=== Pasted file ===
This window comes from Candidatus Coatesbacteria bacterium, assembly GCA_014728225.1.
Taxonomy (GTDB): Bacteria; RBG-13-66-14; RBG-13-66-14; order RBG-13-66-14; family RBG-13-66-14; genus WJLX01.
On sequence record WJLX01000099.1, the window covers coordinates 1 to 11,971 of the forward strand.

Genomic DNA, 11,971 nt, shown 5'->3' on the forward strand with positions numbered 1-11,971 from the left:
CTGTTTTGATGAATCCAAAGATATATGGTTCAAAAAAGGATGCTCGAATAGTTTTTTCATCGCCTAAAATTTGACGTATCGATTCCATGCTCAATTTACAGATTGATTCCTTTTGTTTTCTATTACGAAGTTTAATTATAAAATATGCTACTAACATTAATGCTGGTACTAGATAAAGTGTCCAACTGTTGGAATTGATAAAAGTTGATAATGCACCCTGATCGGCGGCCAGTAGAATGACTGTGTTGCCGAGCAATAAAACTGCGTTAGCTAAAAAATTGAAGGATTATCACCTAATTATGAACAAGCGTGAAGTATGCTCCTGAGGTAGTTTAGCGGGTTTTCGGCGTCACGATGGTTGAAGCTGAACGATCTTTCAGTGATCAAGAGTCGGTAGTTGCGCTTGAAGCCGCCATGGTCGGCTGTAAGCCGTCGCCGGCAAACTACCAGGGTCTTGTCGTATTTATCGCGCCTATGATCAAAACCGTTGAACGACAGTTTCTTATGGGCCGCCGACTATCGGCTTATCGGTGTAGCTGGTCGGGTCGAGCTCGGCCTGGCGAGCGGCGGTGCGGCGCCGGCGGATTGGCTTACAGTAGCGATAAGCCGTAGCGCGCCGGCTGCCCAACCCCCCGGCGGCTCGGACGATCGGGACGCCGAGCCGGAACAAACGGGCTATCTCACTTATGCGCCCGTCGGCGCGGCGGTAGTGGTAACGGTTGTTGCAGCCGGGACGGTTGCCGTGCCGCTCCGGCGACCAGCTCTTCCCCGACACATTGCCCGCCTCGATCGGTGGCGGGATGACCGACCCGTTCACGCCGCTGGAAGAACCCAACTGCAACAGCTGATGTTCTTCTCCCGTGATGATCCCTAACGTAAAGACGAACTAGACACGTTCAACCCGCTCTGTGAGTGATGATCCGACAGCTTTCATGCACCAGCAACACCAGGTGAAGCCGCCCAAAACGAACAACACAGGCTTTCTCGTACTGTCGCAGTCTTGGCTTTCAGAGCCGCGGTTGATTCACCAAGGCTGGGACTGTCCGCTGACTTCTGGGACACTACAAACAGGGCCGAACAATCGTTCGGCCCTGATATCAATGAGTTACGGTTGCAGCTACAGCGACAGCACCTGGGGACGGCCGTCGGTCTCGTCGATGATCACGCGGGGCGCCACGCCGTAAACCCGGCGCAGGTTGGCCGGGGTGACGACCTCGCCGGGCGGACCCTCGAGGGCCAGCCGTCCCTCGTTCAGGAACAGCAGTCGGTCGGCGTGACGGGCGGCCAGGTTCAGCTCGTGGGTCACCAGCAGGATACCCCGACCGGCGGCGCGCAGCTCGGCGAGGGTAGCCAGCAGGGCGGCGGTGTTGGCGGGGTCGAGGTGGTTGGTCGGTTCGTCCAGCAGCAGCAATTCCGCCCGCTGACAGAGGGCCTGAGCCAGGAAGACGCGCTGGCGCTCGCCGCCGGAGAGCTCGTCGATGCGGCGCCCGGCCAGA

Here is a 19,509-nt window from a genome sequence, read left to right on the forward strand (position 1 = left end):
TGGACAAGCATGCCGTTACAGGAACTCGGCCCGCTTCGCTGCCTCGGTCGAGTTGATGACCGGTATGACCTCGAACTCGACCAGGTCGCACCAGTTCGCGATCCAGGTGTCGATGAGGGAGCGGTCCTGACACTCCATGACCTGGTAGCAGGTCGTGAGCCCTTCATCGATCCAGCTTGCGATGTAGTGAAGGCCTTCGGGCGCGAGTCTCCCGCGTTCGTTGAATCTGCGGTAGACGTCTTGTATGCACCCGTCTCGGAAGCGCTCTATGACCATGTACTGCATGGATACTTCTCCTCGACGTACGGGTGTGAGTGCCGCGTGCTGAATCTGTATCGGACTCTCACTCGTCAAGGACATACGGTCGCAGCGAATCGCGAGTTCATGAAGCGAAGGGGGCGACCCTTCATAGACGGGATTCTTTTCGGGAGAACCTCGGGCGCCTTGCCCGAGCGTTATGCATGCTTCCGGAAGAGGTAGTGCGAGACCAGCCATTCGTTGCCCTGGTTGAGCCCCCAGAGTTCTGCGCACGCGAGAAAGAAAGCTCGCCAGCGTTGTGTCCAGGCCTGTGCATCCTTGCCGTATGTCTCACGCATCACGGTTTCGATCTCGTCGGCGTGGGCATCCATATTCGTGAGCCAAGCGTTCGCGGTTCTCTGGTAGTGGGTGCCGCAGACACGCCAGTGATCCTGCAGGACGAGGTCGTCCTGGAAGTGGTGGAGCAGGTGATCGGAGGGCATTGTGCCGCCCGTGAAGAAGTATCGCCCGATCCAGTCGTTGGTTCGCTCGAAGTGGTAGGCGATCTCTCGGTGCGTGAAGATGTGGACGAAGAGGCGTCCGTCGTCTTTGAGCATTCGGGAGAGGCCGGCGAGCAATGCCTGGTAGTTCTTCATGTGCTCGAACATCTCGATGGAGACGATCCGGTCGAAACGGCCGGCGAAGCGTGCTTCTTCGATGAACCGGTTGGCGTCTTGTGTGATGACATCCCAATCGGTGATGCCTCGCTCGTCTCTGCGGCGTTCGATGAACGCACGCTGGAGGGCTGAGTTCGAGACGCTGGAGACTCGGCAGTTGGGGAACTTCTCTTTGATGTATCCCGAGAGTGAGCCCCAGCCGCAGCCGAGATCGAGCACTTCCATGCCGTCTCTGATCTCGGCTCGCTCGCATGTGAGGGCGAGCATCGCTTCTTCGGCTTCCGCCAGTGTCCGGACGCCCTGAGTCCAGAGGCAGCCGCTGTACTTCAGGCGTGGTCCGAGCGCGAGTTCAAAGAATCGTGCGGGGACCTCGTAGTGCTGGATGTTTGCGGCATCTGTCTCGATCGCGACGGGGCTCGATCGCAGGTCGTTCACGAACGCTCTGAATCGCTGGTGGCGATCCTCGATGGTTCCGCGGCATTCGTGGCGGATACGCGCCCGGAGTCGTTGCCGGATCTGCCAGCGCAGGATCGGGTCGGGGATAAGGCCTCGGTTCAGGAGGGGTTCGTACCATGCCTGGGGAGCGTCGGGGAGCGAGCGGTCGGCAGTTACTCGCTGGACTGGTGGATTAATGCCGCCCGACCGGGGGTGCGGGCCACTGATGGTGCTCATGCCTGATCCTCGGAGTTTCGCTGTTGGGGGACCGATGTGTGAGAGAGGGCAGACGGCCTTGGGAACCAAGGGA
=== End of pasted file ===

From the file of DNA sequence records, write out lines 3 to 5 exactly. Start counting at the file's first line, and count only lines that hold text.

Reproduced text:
On sequence record WJLX01000099.1, the window covers coordinates 1 to 11,971 of the forward strand.

Genomic DNA, 11,971 nt, shown 5'->3' on the forward strand with positions numbered 1-11,971 from the left:
CTGTTTTGATGAATCCAAAGATATATGGTTCAAAAAAGGATGCTCGAATAGTTTTTTCATCGCCTAAAATTTGACGTATCGATTCCATGCTCAATTTACAGATTGATTCCTTTTGTTTTCTATTACGAAGTTTAATTATAAAATATGCTACTAACATTAATGCTGGTACTAGATAAAGTGTCCAACTGTTGGAATTGATAAAAGTTGATAATGCACCCTGATCGGCGGCCAGTAGAATGACTGTGTTGCCGAGCAATAAAACTGCGTTAGCTAAAAAATTGAAGGATTATCACCTAATTATGAACAAGCGTGAAGTATGCTCCTGAGGTAGTTTAGCGGGTTTTCGGCGTCACGATGGTTGAAGCTGAACGATCTTTCAGTGATCAAGAGTCGGTAGTTGCGCTTGAAGCCGCCATGGTCGGCTGTAAGCCGTCGCCGGCAAACTACCAGGGTCTTGTCGTATTTATCGCGCCTATGATCAAAACCGTTGAACGACAGTTTCTTATGGGCCGCCGACTATCGGCTTATCGGTGTAGCTGGTCGGGTCGAGCTCGGCCTGGCGAGCGGCGGTGCGGCGCCGGCGGATTGGCTTACAGTAGCGATAAGCCGTAGCGCGCCGGCTGCCCAACCCCCCGGCGGCTCGGACGATCGGGACGCCGAGCCGGAACAAACGGGCTATCTCACTTATGCGCCCGTCGGCGCGGCGGTAGTGGTAACGGTTGTTGCAGCCGGGACGGTTGCCGTGCCGCTCCGGCGACCAGCTCTTCCCCGACACATTGCCCGCCTCGATCGGTGGCGGGATGACCGACCCGTTCACGCCGCTGGAAGAACCCAACTGCAACAGCTGATGTTCTTCTCCCGTGATGATCCCTAACGTAAAGACGAACTAGACACGTTCAACCCGCTCTGTGAGTGATGATCCGACAGCTTTCATGCACCAGCAACACCAGGTGAAGCCGCCCAAAACGAACAACACAGGCTTTCTCGTACTGTCGCAGTCTTGGCTTTCAGAGCCGCGGTTGATTCACCAAGGCTGGGACTGTCCGCTGACTTCTGGGACACTACAAACAGGGCCGAACAATCGTTCGGCCCTGATATCAATGAGTTACGGTTGCAGCTACAGCGACAGCACCTGGGGACGGCCGTCGGTCTCGTCGATGATCACGCGGGGCGCCACGCCGTAAACCCGGCGCAGGTTGGCCGGGGTGACGACCTCGCCGGGCGGACCCTCGAGGGCCAGCCGTCCCTCGTTCAGGAACAGCAGTCGGTCGGCGTGACGGGCGGCCAGGTTCAGCTCGTGGGTCACCAGCAGGATACCCCGACCGGCGGCGCGCAGCTCGGCGAGGGTAGCCAGCAGGGCGGCGGTGTTGGCGGGGTCGAGGTGGTTGGTCGGTTCGTCCAGCAGCAGCAATTCCGCCCGCTGACAGAGGGCCTGAGCCAGGAAGACGCGCTGGCGCTCGCCGCCGGAGAGCTCGTCGATGCGGCGCCCGGCCAGA